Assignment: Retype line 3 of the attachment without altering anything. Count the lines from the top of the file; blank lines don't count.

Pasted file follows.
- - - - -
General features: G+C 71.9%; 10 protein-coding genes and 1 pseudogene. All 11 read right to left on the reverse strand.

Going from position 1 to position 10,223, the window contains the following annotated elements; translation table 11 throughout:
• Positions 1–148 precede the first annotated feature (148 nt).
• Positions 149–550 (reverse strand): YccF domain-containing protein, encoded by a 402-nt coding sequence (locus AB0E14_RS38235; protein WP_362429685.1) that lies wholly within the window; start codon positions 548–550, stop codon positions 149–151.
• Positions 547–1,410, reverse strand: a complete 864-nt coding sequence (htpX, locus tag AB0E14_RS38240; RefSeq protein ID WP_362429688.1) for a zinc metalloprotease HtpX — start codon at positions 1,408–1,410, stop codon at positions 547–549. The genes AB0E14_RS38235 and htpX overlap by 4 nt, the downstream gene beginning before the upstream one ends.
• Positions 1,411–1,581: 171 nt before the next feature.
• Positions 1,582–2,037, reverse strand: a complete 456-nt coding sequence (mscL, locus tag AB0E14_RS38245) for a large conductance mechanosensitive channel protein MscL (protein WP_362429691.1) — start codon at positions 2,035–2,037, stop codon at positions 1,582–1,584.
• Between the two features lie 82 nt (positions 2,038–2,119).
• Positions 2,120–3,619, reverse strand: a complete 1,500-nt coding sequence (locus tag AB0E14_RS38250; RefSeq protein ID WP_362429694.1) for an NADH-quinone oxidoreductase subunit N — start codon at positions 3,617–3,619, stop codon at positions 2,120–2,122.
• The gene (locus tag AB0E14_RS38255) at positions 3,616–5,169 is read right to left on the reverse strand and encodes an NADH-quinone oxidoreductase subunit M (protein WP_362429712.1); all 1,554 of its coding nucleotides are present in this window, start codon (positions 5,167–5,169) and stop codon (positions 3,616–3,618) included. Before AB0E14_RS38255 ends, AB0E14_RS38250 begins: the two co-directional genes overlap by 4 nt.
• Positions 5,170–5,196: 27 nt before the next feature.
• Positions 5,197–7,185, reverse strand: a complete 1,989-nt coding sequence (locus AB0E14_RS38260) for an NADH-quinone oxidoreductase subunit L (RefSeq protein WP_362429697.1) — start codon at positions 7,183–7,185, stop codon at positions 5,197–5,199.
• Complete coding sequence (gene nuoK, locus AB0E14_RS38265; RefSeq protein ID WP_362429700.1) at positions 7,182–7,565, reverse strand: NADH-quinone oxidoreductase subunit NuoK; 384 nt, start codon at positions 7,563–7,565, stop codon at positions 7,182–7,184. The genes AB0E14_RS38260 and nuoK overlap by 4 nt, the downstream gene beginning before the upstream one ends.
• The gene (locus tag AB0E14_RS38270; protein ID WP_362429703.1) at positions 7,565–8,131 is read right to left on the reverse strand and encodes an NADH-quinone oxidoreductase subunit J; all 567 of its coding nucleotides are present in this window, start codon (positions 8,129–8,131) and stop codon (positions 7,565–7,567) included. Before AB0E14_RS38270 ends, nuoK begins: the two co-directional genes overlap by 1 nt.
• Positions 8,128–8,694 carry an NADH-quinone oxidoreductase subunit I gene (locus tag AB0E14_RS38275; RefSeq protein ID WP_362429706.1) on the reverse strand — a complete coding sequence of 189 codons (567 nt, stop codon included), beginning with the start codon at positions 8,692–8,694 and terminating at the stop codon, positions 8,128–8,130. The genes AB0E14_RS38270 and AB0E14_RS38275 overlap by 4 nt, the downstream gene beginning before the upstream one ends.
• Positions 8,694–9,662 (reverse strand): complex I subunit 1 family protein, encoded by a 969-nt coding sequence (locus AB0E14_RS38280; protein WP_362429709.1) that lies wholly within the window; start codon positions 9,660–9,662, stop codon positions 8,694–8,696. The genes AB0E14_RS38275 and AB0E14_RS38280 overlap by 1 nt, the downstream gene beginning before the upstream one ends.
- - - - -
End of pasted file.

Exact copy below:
• Positions 1–148 precede the first annotated feature (148 nt).